from that country could return home.
· Swazilands own population is also expanding
rapidly, such that the present high unemployment levels will rise unless steps
are taken. Are attempts being made to reduce population growth as well as to
- The rapidly increasing population and the growing problem of
unemployment are, at present, the two major difficulties facing the country
In an attempt to address these problems, government has launched
an extensive family planning compaign aimed at encouraging Swazi nationals to
both space and limit the number of births per family.
We have also continued to create an investment climate in order
to encourage investors to come to invest in our country, and are trying to
diversify our economy in order to encourage a greater degree of participation by
Swazis in the development process of their country.
· What is Swazilands economic strategy for the 1990s?
- The main objective of our economic policy is to improve the
welfare of our citizens through the creation of productive job opportunities.
Our record on this during the 1980s was very mixed. The early
part of the decade was characterised by slow growth rates. The middle years
required a major programme of rehabilitiation from the serious effects of
cyclone Domoina which struck Swaziland in 1984. The past two years, however,
have seen significant growth, with increases in real GDP per capita. In each
year from 1986 we have had an increase in foreign exchange reserves, fuelled by
rapid increases in exports, notably sugar, wood products and manufacturing.
Manufacturing is particularly encouraging as it indicates that the economy is
diversifying. Indeed, manufacturing now contributes as much as agriculture to
GDP, although it should be remembered that much of our industrial activity is
based on the processing of our agricultural produce.
However, we are aware that the increase in investment that
enabled this growth is partly fortuitous. Many investors have tried to distance
themselves from the Republic of South Africa while gaining access to the EEC
market and the Preferential Trade Area for Eastern and Southern Africa.
These circumstances could change quite rapidly, especially if
there is a peaceful transition to a non-racial democracy in South Africa. This
is something we all hope for but it is outside our control and it must be
recognised that such an event could place great strains on our economy.
Thus, the largest single impact on our economic future is
something that we are unable to plan for and incorporate in our economic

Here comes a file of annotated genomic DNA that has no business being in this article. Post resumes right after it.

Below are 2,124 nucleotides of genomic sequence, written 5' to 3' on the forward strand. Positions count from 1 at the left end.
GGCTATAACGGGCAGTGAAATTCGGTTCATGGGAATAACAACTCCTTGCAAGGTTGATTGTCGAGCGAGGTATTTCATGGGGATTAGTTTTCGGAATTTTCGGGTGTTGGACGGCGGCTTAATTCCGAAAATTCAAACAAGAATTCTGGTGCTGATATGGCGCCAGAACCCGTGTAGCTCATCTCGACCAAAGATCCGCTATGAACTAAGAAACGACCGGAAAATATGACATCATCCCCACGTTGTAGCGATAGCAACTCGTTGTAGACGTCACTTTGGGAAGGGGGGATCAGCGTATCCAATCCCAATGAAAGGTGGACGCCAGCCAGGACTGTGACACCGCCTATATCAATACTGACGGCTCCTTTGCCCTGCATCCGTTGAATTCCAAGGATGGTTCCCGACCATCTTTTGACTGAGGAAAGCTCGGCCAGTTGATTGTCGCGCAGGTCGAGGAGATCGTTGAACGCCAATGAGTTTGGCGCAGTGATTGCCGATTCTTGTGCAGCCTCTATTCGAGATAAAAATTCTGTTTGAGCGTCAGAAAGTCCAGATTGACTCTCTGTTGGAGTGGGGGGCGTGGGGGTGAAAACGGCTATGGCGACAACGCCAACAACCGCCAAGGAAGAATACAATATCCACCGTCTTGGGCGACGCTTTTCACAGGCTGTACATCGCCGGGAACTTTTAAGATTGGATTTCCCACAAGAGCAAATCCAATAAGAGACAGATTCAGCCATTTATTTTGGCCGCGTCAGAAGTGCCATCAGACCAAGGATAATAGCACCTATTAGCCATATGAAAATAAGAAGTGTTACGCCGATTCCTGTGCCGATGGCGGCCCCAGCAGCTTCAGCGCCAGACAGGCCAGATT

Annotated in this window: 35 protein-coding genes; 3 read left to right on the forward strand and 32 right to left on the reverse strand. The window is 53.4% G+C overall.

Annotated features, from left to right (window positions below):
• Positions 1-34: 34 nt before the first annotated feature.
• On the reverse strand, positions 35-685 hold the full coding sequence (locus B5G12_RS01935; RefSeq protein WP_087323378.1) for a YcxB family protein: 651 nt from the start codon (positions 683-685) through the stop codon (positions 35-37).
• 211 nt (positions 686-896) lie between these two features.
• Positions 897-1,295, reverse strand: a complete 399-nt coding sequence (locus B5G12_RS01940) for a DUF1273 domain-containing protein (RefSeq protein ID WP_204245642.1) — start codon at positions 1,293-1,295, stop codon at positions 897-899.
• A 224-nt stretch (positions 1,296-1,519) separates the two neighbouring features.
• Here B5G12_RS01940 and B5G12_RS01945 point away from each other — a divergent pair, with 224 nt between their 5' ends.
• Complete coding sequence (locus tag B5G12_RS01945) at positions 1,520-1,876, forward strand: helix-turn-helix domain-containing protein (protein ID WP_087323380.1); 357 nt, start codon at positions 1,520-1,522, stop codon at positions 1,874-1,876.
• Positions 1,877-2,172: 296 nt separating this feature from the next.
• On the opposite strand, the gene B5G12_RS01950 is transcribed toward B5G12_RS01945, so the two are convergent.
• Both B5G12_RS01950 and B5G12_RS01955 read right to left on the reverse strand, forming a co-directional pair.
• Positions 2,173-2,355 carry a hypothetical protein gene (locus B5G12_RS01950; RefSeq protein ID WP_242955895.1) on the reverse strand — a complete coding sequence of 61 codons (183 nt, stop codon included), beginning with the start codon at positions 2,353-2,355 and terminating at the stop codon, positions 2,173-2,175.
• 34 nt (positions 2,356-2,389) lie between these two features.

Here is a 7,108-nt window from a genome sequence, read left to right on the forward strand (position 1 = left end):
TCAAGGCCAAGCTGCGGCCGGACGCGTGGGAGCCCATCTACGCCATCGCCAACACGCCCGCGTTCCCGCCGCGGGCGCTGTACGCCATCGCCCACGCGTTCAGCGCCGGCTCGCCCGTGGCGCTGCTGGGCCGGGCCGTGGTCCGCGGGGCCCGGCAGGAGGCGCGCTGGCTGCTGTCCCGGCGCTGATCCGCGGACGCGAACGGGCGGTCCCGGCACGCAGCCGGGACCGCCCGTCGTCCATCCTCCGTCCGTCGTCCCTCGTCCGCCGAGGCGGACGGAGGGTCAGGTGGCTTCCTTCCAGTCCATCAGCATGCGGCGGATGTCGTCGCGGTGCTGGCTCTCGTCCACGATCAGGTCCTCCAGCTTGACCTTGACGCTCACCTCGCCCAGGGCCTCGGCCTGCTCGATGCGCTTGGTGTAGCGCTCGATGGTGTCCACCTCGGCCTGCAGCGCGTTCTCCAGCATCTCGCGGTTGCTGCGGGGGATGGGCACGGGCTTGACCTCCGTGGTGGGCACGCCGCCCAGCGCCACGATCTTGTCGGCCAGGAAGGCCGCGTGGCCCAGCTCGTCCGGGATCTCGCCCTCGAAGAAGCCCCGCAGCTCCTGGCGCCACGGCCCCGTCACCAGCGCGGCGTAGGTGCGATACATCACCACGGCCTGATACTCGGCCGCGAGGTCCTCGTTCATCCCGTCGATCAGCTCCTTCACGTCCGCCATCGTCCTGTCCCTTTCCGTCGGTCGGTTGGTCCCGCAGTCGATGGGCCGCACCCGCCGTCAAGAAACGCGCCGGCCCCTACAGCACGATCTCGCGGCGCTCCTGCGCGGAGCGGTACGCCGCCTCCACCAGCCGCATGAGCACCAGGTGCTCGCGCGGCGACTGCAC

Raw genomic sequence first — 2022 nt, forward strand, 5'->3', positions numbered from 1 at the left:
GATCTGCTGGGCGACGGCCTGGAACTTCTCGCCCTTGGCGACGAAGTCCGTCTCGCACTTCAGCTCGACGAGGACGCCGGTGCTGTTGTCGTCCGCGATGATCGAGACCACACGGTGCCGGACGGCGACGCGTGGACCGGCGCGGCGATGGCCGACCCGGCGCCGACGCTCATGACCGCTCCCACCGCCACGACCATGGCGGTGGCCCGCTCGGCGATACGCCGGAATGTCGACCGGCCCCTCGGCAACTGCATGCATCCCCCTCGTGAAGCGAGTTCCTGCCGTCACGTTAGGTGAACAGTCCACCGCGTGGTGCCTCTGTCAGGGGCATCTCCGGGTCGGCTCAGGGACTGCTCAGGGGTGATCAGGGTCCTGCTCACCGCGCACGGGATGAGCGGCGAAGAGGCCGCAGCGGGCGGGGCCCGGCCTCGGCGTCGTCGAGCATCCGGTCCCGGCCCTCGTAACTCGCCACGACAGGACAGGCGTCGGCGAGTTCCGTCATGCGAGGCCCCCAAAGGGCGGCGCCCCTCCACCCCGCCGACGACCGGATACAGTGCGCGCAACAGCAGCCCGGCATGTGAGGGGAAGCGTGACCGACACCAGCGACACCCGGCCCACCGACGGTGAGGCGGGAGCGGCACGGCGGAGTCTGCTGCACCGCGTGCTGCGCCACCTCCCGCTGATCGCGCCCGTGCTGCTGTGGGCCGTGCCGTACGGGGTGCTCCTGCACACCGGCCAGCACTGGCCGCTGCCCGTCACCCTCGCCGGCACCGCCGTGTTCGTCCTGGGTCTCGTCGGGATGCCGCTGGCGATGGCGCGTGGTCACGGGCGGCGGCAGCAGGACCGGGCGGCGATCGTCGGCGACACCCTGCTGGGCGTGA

strategies for the 1990s. What we can do, however, is to ensure that Swaziland
remains as attractive an investment area as possible. This involves, of course,
offering some incentives, such as tax holidays and soon.
· Despite the considerable advantages it offers to
investors, the manufacturing sector seems not to have expanded greatly. Is this
in fact the case, and if so why? Has Swaziland been sufficiently actively
sold as a prime location?
Firstly, the statement that the manufacturing sector
seems not to have expanded greatly, is not quite correct. In Swaziland,
the manufacturing sector presently accounts for 25 % of GDP. This proves that it
has experienced a substantial growth over the past few years. Indeed, in his
1990 budget speech, the Minister for Finance stated that, since the 1985 fiscal
year, there has been an upswing in investment in manufacturing enterprises and
growth of this sector is estimated to be about 10 % per annum over the last five
Agro-industries, including wood-processing, account for about 75
% of our industrial production. Commercial agro-processing involves sugar,
wood-pulp, citrus, pineapples, cotton, maize and meat. And in addition to food
processing, the manufacturing sector includes bricks, textiles and beverages,
and much else.
As far as selling Swaziland is concerned,
substantial efforts have been made to promote the country regionally and
internationally. Indeed, a number of investment promotion seminar and/or
conferences have been conducted in South Africa, Botswana, Canada and the U.S.A.
The last seminar conducted has been recently held in Washington D.C. and was
sponsored by USAID. It was directed by a highly-powered delegation which
included the Ministers of Finance and Commerce and Industry as well as the
Governor of the Central Bank and a number of prominent businessmen from
Swaziland. The Head of State, His Majesty King Mswati III, has graciously